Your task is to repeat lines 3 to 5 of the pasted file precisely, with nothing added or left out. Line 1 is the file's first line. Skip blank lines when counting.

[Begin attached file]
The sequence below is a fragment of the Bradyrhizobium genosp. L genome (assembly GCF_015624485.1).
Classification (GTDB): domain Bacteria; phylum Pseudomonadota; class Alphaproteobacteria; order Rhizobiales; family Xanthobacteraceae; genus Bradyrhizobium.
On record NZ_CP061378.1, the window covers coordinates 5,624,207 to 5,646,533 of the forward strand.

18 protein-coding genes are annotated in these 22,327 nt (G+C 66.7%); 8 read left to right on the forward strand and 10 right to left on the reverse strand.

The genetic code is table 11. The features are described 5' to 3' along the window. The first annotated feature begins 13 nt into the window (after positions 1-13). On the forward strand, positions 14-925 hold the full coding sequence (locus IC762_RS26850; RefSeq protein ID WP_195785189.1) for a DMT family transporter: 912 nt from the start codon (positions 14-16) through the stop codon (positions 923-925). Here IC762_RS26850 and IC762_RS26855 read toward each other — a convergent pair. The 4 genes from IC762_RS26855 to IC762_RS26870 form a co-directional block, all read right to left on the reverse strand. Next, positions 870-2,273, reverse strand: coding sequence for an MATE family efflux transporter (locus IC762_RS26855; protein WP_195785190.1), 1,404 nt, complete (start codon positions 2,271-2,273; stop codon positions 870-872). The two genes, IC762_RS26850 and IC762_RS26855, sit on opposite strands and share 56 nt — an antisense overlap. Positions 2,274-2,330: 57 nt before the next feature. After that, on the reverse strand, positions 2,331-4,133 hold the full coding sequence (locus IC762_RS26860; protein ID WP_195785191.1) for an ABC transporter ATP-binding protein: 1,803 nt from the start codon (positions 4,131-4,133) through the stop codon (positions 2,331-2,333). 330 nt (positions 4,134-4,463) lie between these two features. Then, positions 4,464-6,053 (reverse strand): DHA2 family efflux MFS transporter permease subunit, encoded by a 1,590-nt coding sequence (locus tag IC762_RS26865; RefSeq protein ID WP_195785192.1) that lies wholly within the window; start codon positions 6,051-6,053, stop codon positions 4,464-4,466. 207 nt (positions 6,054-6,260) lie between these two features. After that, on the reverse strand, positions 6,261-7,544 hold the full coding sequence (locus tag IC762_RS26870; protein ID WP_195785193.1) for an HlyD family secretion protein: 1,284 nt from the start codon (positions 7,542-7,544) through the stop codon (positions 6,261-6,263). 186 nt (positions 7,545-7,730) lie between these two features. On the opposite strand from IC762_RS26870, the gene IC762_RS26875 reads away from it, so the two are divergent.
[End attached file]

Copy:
On record NZ_CP061378.1, the window covers coordinates 5,624,207 to 5,646,533 of the forward strand.

18 protein-coding genes are annotated in these 22,327 nt (G+C 66.7%); 8 read left to right on the forward strand and 10 right to left on the reverse strand.

The genetic code is table 11. The features are described 5' to 3' along the window. The first annotated feature begins 13 nt into the window (after positions 1-13). On the forward strand, positions 14-925 hold the full coding sequence (locus IC762_RS26850; RefSeq protein ID WP_195785189.1) for a DMT family transporter: 912 nt from the start codon (positions 14-16) through the stop codon (positions 923-925). Here IC762_RS26850 and IC762_RS26855 read toward each other — a convergent pair. The 4 genes from IC762_RS26855 to IC762_RS26870 form a co-directional block, all read right to left on the reverse strand. Next, positions 870-2,273, reverse strand: coding sequence for an MATE family efflux transporter (locus IC762_RS26855; protein WP_195785190.1), 1,404 nt, complete (start codon positions 2,271-2,273; stop codon positions 870-872). The two genes, IC762_RS26850 and IC762_RS26855, sit on opposite strands and share 56 nt — an antisense overlap. Positions 2,274-2,330: 57 nt before the next feature. After that, on the reverse strand, positions 2,331-4,133 hold the full coding sequence (locus IC762_RS26860; protein ID WP_195785191.1) for an ABC transporter ATP-binding protein: 1,803 nt from the start codon (positions 4,131-4,133) through the stop codon (positions 2,331-2,333). 330 nt (positions 4,134-4,463) lie between these two features. Then, positions 4,464-6,053 (reverse strand): DHA2 family efflux MFS transporter permease subunit, encoded by a 1,590-nt coding sequence (locus tag IC762_RS26865; RefSeq protein ID WP_195785192.1) that lies wholly within the window; start codon positions 6,051-6,053, stop codon positions 4,464-4,466. 207 nt (positions 6,054-6,260) lie between these two features. After that, on the reverse strand, positions 6,261-7,544 hold the full coding sequence (locus tag IC762_RS26870; protein ID WP_195785193.1) for an HlyD family secretion protein: 1,284 nt from the start codon (positions 7,542-7,544) through the stop codon (positions 6,261-6,263). 186 nt (positions 7,545-7,730) lie between these two features. On the opposite strand from IC762_RS26870, the gene IC762_RS26875 reads away from it, so the two are divergent.